“RCR have found over many years of attending breakdown and emergencies that conducting maintenance checks before starting off on a cruise will reduce the risk of damage to the boat and possible injuries. There is a substantial risk that you will breakdown on your first run out, and therefore it is essential that you do your best to prevent this occurring as if something major occurs remember that insurance cannot compensate for lack of maintenance and will not cover damage caused as a result of wear and tear.” Stephanie Horton MD RCR
N&G generally sees an increase in claims notifications over March and April as boats are launched, or when owners return to find their boats have suffered damage or theft during the winter. The increased risk frost damage to pipes, water systems and engines this year are likely to have caused more undetected damage that may go un detected until too late.
Carrying out a number of simple pre-launch checks, and ensuring there is good communication with the yard or launching company can significantly help reduce the risk of potential accidents, breakdowns or worse still, sinking. Wherever possible, it is advisable for the owner to be present when the boat is launched to monitor the vessel for any unusual water ingress for at least a couple of hours after settling
These types of checks are particularly important after a harsh winter where skin fittings, pipes, engines and water/cooling systems may have been damaged or dislodged by ice. Pipes split by ice can slowly leak once submersed below the waterline often leading to sinking if not spotted. N&G have seen a number of sinking claims caused by something as simple as failing to replace a through hull fitting or re-attach an internal hose.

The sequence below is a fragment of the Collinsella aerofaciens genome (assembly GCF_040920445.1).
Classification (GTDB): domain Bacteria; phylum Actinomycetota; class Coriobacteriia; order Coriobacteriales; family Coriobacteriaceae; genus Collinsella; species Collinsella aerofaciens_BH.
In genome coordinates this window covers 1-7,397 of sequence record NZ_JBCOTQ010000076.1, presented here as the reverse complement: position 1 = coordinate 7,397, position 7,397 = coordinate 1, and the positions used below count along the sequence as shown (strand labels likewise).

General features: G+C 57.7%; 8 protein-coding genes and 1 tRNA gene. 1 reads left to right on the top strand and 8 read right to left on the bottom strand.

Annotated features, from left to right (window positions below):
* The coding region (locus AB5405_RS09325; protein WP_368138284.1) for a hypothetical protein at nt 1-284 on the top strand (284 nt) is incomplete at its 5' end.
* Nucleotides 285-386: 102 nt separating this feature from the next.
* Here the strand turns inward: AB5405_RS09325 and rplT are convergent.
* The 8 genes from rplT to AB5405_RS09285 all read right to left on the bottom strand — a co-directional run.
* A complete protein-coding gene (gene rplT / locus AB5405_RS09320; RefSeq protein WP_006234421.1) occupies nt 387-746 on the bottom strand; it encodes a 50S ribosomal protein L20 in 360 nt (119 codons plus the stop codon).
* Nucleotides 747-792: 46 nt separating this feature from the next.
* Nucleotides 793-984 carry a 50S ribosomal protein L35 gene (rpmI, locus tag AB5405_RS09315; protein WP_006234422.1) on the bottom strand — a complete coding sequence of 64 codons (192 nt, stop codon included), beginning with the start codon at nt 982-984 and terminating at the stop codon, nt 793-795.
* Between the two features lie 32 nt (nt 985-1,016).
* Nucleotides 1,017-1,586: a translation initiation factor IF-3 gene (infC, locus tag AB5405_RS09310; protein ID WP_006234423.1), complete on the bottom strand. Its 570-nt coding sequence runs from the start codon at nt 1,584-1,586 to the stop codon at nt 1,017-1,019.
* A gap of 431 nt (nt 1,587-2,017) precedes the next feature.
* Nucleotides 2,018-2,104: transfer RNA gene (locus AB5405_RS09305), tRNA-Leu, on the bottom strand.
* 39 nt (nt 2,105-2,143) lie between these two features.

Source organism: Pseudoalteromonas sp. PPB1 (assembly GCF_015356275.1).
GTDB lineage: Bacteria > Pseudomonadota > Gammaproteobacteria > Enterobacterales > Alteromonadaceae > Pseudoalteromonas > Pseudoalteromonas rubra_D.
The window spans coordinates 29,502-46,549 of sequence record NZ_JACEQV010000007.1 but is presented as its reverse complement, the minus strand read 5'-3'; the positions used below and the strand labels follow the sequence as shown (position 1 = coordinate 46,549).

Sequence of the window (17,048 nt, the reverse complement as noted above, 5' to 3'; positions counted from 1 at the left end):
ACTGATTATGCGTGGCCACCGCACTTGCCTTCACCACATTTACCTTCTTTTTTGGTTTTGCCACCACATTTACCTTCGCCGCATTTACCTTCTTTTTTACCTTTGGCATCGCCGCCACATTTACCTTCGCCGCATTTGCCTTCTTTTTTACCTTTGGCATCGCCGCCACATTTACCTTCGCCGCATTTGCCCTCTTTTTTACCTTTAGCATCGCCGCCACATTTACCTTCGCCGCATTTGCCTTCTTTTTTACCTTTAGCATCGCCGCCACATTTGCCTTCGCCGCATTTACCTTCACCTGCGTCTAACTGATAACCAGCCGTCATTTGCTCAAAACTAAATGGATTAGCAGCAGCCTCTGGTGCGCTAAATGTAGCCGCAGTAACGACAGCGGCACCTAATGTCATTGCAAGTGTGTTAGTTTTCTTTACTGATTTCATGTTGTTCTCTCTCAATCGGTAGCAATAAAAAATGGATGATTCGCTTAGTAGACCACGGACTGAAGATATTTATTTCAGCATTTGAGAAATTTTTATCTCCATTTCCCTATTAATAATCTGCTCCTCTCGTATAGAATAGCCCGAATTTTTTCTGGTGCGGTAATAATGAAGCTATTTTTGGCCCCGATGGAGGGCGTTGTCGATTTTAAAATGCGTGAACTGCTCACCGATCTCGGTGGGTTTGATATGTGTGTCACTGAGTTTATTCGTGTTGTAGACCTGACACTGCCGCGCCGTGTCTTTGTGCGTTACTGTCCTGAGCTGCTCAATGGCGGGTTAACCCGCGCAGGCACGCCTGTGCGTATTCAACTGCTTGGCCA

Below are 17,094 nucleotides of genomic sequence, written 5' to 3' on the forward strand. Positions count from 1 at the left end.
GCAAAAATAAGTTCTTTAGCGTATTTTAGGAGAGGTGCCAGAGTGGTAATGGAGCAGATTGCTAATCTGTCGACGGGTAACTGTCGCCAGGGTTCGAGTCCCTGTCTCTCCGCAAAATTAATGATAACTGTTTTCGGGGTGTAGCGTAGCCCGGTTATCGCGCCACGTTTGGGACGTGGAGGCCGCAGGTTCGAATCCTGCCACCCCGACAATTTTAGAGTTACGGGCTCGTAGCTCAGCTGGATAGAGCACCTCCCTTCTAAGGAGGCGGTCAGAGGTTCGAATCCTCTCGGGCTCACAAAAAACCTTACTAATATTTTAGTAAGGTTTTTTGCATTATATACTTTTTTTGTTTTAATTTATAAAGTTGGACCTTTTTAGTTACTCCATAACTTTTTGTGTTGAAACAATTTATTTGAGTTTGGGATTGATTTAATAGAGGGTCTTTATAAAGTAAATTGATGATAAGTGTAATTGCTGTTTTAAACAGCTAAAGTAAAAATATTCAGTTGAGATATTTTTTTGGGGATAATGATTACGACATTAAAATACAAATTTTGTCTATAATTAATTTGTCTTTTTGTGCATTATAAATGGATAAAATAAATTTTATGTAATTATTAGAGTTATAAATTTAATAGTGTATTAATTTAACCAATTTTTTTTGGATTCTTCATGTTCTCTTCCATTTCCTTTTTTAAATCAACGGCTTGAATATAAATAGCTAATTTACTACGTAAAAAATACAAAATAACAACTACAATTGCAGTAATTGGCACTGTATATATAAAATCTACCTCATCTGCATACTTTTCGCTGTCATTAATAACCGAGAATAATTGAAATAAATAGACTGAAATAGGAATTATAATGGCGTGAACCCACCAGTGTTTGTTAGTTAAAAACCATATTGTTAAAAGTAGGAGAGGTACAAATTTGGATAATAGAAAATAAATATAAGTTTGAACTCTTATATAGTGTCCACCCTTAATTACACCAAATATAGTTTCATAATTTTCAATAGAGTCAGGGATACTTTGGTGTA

Even the experienced boat owner is still at risk from complacency. Taking a small amount of time to routinely go through a number of pre season checks can prove very worthwhile.
To avoid problems, Navigators & General and RCR recommend the following:
- check all water carrying pipes for splits or leaks
- have a yearly pre-season machinery maintenance check, by a boat engineer (RCR Engine inspection)
- do not start engines until all basic checks have been completed, including opening raw water sea cocks
- check fuel or gas lines and cables for wear & tear and deterioration
- check bilges and ensure bilge pumps are working – if water found check gearbox for contamination and locate leak.
- check all hoses, skin fittings, through hull fittings & hose clips
- have your engine serviced prior to use, and treat fuel with a treatment for water contamination and diesel bug with products similar to Marine 16.
- check Morse controller and steering controls to ensure free movement
Common problems include:
- flooring, steps and handles not being properly re-attached after servicing, which can lead to injury
- split pipes that only show themselves hours after a boat is underway
- through hull fittings not being replaced or hoses not properly re-connected,
- which can lead to sinking
- not checking engines are fully re-commissioned, which can let you down at a crucial moment or be damaged when started
- blocked filters and contaminated fuel due to lack of servicing and standing for long periods resulting in engine failure at crucial moments.
- water in gearboxes, due to being semi submerged or oil cooler leaking, causing potential failure and damage.
“Whilst it is tempting to get out on the water at the first sign of a good spring day, spending time on these simple pre-season checks will be time well-spent as the rain, damp and storms over the winter can cause wear and tear to a boat and equipment. It’s also key to ensure there is no misunderstanding about who is to complete the maintenance and prepare the boat for launch – be it the boat owner or the boat yard or a third party. ” said James Roberts Head of Navigators & General